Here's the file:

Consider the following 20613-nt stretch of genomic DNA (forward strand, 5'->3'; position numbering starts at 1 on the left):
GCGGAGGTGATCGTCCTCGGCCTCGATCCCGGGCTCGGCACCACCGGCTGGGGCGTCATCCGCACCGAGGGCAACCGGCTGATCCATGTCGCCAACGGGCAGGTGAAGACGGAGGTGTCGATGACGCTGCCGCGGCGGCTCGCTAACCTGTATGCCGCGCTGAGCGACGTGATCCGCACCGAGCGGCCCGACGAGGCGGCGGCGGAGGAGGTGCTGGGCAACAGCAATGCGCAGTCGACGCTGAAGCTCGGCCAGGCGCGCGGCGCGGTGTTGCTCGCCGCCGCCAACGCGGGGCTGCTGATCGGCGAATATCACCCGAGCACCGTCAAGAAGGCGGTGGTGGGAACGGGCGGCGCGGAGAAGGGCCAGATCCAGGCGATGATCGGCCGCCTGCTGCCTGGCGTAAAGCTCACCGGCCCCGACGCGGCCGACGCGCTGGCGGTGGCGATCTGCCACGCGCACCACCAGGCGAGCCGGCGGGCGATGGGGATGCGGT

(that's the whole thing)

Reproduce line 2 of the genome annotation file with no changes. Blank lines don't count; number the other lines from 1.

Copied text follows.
GCGGAGGTGATCGTCCTCGGCCTCGATCCCGGGCTCGGCACCACCGGCTGGGGCGTCATCCGCACCGAGGGCAACCGGCTGATCCATGTCGCCAACGGGCAGGTGAAGACGGAGGTGTCGATGACGCTGCCGCGGCGGCTCGCTAACCTGTATGCCGCGCTGAGCGACGTGATCCGCACCGAGCGGCCCGACGAGGCGGCGGCGGAGGAGGTGCTGGGCAACAGCAATGCGCAGTCGACGCTGAAGCTCGGCCAGGCGCGCGGCGCGGTGTTGCTCGCCGCCGCCAACGCGGGGCTGCTGATCGGCGAATATCACCCGAGCACCGTCAAGAAGGCGGTGGTGGGAACGGGCGGCGCGGAGAAGGGCCAGATCCAGGCGATGATCGGCCGCCTGCTGCCTGGCGTAAAGCTCACCGGCCCCGACGCGGCCGACGCGCTGGCGGTGGCGATCTGCCACGCGCACCACCAGGCGAGCCGGCGGGCGATGGGGATGCGGT